Then there's the 'domino effect' whereby one club going to the wall and writing off its debt causes a cascade down the line - where does that stop ? And when several sets of incestuously conjoined professional clubs collapse arm-in-arm, there will be retro-active legislation to prevent more teams from living beyond their means... and several more high-profile clubs will be sacrificed in order to 'steady the ship' !

Impossible ? I do not think so ! Likely ? Not necessarily everything above that I've mentined will come to pass, either immediately, in the medium future or at all... however I do think that quite a lot of it will appear somewhere, sometime before too long !

I have not yet worked out any kind of sensible restructuring which might be yet publishable, but I am slowly working on it... and it's looking mightily like there would need to be a reasonable amount of change within the professional ranks, certainly providing for minimally a North/South degree of regionalisation at/by the level 4/5 area, if not at level 3/4. I'd also anticipate the highest Step in non-league embracing at least four regions - if that gives folks an idea where I'm going ? Definitely angling toward a much fatter/flatter pyramid model, with concommitant easing of grading requirements per level, but with much more swingeing requirement to achieve the level-grade before promotions would be allowed.



I APOLOGISE UNRESERVEDLY TO EACH AND EVERY PERSON ON THIS FORUM WHO HAS FELT LET-DOWN BY MY INIMICABLE AND DEPLORABLE BEHAVIOUR OF OCTOBER 28th. 2009. ESPECIALLY TO BRIAN, WHO IS A MARVELLOUS GENTLEMAN AND IS THE LAST PERSON HERE WHO SHOULD HAVE TO PUT UP WITH SUCH UNDESERVED PERSONAL CHARACTER-ASSASSINATION. LET IT BE KNOWN THAT A PRIVATE PERSONAL APOLOGY WAS SENT, BUT WAS SEEN INSUFFICIENT. FAIR ENOUGH.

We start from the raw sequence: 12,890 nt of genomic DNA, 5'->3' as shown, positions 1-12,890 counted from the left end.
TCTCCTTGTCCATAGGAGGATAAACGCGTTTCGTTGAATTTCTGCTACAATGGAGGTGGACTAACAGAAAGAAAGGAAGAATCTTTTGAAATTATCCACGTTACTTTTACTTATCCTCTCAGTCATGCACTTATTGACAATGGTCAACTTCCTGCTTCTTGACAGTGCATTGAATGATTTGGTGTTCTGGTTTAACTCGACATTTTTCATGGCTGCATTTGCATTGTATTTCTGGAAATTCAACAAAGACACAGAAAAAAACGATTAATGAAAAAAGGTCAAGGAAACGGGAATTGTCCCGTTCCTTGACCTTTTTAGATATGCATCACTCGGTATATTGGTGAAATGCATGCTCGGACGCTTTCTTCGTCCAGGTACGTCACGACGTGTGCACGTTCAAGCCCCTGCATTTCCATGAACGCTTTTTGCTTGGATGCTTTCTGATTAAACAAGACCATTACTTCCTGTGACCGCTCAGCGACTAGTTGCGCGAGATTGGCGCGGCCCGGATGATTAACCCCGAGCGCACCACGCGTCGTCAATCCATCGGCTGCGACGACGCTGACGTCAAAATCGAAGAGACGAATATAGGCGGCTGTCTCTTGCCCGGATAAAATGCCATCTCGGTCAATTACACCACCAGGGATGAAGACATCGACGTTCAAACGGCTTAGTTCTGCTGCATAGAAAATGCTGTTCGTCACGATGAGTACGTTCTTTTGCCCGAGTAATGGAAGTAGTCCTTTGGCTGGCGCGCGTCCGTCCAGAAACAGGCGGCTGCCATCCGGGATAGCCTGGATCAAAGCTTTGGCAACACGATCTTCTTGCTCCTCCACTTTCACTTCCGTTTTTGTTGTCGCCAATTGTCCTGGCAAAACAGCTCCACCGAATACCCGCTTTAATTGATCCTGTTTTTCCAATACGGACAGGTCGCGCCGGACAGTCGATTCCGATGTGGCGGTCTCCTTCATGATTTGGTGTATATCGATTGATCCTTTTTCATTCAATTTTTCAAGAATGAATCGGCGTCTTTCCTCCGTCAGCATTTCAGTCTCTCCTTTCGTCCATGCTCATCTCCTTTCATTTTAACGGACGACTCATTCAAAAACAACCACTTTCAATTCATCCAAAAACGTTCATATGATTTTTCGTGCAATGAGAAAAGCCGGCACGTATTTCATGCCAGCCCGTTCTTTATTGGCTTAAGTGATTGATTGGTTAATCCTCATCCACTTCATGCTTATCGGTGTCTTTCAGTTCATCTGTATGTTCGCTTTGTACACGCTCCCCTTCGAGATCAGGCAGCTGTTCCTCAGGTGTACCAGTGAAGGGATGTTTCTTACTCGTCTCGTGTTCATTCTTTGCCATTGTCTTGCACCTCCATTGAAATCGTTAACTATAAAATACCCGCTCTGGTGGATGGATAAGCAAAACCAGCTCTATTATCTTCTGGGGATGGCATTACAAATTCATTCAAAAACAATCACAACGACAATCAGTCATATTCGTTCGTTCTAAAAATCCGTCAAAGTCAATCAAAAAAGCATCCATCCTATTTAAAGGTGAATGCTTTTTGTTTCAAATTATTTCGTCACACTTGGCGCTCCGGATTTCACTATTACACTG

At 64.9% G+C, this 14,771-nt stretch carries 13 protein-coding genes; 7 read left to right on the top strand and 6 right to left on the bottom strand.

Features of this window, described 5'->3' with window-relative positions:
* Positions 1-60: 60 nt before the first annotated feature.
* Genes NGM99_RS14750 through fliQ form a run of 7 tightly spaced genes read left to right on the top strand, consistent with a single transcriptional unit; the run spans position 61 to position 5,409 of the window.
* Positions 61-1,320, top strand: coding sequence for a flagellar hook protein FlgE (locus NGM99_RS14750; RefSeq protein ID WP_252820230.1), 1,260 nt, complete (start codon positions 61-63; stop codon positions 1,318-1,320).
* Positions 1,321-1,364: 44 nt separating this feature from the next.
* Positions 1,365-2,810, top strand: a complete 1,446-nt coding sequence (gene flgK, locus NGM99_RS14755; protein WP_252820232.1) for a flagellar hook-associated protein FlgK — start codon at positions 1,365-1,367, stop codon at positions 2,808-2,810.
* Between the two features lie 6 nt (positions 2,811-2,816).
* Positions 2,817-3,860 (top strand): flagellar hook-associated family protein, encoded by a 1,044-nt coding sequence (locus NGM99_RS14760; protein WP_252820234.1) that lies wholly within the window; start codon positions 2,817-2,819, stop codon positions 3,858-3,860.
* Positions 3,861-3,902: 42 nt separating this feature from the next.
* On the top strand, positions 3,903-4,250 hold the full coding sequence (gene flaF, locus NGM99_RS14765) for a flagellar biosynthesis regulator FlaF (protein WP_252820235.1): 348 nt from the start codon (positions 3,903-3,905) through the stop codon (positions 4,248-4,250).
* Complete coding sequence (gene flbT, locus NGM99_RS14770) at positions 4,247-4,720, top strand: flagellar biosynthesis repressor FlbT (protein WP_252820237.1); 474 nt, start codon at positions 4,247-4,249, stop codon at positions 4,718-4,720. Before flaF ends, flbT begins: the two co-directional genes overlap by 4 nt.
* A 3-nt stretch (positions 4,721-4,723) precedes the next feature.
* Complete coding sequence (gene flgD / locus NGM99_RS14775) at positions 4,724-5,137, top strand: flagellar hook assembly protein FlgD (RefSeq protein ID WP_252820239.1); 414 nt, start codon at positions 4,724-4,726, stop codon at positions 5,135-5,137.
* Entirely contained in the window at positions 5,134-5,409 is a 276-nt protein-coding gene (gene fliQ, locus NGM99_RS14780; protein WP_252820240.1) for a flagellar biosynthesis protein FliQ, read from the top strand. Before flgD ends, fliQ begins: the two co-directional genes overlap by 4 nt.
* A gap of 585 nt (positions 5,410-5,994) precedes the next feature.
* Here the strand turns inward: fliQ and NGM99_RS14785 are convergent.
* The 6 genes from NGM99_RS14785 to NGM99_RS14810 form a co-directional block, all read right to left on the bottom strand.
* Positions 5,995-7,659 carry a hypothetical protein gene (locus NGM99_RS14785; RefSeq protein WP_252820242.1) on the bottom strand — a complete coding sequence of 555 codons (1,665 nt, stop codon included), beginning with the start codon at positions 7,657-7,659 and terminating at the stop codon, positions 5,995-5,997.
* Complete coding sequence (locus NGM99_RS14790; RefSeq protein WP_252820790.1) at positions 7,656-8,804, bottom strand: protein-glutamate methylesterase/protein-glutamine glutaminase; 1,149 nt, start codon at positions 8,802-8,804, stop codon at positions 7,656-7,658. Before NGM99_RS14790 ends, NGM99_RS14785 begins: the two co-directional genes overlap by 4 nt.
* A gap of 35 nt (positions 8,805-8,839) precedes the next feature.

(This post was edited by vienna1964 on Mar 3, 2009, 12:01 PM)


PaulC
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Mar 3, 2009, 1:21 PM

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With the FA's insistence on ground standards, there are, as I said, only so many clubs of sufficient stature i.e. those that meet the gradings and are viable for each level.</quote>

Well I agree with you here. Ground grading regulations are not written on tablets of stone, however.



When the Lancashire Combination or Cheshire County League were on the second level of the non-league pyramid, was there a problem?


I would argue that they were never at the second level of the pyramid, given that this only really began in 1982, the year that they merged to form the NWCL. Both had lost clubs to the NPL (1968) and the APL (1979). The NWCL lost even more in 1987 when the NPL added a second division. That looks like a loss of stature to me. The LC and CCL were, like the Midland Counties League, 'bigger' leagues in the past with big clubs but all that's gone on since 1979 has changed the football map radically and not necessarily for the better. Introducing these two leagues here in the way that you have seems to me to be a bit of a distraction from the argument.